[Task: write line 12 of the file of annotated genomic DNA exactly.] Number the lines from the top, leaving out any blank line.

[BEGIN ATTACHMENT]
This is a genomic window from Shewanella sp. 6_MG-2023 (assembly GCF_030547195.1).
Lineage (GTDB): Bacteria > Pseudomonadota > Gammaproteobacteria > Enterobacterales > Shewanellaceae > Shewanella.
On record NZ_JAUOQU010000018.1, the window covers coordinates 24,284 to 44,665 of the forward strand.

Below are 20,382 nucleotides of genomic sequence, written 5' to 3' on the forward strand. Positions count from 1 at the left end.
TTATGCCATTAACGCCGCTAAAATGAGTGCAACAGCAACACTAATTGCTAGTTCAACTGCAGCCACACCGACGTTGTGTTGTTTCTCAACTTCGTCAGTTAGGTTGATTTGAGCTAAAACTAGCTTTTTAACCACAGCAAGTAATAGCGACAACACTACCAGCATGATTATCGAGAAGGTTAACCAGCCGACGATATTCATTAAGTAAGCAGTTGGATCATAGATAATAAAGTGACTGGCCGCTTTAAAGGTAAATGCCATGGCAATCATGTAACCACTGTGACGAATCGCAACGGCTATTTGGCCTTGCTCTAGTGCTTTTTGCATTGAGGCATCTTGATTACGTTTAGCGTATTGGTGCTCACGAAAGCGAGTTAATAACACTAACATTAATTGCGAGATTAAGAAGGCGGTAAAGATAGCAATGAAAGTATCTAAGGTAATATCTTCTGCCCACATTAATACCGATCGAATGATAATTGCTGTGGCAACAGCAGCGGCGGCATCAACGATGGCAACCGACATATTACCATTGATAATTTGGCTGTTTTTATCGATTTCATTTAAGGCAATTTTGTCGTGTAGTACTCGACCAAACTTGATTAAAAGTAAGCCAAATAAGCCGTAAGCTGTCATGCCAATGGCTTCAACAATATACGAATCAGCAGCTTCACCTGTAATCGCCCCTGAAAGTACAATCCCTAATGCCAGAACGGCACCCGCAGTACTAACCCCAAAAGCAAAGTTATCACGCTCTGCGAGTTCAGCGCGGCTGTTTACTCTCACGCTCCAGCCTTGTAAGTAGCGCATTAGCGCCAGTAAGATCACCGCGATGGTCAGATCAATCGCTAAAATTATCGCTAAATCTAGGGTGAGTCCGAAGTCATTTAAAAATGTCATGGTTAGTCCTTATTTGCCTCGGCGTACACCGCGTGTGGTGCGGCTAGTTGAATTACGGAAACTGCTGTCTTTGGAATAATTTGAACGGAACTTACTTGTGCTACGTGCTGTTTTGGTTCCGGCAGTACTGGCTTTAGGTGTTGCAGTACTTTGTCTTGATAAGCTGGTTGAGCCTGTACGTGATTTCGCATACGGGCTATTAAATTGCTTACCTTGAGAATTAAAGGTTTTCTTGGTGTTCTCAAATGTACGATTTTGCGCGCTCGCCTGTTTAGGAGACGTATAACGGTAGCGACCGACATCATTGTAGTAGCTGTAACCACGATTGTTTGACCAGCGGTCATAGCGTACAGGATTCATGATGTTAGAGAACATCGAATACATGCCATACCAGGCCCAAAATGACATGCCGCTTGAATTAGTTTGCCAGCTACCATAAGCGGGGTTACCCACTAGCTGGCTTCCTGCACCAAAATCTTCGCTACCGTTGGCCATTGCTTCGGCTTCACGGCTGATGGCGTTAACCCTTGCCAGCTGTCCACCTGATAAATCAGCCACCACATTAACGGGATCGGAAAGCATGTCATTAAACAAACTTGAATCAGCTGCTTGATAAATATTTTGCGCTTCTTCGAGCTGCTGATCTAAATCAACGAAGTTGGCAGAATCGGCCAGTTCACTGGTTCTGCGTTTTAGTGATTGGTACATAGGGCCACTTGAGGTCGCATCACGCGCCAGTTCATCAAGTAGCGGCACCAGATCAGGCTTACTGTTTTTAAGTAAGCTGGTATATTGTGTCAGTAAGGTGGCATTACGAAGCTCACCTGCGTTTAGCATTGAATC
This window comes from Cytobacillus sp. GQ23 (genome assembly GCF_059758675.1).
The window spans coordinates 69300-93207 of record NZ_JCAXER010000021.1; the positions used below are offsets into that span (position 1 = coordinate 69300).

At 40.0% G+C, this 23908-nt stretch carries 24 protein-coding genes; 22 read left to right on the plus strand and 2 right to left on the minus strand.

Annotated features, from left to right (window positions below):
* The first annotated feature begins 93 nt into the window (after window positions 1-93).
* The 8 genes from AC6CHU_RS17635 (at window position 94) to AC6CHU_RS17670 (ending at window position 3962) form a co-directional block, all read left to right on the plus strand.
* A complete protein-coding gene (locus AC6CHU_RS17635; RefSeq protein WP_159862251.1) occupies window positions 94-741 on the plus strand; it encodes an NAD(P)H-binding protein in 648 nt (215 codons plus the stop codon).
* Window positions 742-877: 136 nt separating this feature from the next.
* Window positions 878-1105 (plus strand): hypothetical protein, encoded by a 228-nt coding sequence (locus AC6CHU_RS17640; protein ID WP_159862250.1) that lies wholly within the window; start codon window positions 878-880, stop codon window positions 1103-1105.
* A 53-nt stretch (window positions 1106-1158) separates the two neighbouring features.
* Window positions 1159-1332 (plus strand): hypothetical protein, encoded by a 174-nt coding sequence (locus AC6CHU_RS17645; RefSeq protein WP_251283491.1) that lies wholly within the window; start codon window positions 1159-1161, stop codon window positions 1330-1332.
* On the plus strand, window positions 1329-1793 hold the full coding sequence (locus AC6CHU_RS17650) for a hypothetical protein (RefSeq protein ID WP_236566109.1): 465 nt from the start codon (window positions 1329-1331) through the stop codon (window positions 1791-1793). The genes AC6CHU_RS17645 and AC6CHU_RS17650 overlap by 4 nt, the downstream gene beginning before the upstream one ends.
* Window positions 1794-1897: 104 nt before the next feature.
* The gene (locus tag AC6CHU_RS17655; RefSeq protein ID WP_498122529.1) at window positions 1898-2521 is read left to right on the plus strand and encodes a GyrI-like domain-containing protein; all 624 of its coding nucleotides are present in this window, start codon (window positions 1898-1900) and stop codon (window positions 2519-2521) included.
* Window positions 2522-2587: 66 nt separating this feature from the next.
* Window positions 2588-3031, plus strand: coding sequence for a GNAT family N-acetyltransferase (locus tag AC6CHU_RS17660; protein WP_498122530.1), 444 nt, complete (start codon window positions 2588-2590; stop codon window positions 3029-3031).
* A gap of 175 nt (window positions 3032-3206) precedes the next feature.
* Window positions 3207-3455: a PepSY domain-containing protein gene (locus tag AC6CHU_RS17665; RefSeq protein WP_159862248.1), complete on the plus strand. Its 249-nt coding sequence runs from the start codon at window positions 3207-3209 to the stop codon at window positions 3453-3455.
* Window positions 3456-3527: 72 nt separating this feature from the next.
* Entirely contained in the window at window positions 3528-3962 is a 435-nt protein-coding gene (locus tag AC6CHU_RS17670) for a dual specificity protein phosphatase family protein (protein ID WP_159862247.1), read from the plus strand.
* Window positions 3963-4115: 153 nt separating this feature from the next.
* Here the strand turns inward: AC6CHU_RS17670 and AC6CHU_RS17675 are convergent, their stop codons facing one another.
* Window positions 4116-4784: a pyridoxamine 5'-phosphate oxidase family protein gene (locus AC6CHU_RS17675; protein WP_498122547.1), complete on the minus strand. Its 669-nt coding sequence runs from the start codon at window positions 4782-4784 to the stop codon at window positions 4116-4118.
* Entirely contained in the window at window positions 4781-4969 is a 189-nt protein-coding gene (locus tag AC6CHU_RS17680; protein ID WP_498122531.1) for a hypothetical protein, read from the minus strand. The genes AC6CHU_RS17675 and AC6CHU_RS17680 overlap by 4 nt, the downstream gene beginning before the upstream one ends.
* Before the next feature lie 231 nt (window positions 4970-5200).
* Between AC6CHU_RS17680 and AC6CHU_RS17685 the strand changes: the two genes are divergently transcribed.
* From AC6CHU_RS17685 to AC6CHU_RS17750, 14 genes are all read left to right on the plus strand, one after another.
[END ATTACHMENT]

* A complete protein-coding gene (locus AC6CHU_RS17635; RefSeq protein WP_159862251.1) occupies window positions 94-741 on the plus strand; it encodes an NAD(P)H-binding protein in 648 nt (215 codons plus the stop codon).